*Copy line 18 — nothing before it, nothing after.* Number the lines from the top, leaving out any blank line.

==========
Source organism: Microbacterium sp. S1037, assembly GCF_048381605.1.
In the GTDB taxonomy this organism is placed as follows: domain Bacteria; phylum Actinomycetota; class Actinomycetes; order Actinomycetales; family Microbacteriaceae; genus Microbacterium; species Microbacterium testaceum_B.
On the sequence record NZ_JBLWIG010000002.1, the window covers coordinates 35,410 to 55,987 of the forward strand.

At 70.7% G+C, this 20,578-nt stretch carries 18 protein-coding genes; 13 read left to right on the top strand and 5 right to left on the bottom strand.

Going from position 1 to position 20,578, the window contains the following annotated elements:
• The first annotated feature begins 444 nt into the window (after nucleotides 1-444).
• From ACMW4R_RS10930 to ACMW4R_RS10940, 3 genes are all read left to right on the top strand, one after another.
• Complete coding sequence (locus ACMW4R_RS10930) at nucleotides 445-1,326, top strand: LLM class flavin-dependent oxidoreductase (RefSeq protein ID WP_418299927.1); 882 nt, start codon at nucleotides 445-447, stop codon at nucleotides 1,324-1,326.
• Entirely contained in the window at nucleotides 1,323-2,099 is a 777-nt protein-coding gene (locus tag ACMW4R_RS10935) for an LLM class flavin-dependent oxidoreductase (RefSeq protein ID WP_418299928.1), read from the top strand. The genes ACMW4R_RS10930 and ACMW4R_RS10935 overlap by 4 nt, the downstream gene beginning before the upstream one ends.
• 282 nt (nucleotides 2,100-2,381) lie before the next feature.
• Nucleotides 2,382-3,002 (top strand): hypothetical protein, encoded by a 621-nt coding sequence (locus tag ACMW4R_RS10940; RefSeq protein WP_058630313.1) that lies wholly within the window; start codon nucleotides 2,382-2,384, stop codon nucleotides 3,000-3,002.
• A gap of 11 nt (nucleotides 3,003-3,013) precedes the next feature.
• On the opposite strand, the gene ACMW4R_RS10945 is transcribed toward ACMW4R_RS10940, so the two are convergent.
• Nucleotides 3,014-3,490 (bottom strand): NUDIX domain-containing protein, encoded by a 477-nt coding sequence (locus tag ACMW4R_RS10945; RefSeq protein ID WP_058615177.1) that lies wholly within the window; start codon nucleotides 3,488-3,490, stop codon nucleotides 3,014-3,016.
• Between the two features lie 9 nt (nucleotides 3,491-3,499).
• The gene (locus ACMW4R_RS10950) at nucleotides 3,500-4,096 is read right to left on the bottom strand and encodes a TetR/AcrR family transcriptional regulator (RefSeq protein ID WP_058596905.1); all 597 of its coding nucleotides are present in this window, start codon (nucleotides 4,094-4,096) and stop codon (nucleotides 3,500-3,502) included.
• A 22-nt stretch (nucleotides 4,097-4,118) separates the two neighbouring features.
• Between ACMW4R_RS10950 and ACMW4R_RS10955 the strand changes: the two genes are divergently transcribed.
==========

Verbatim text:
• Between ACMW4R_RS10950 and ACMW4R_RS10955 the strand changes: the two genes are divergently transcribed.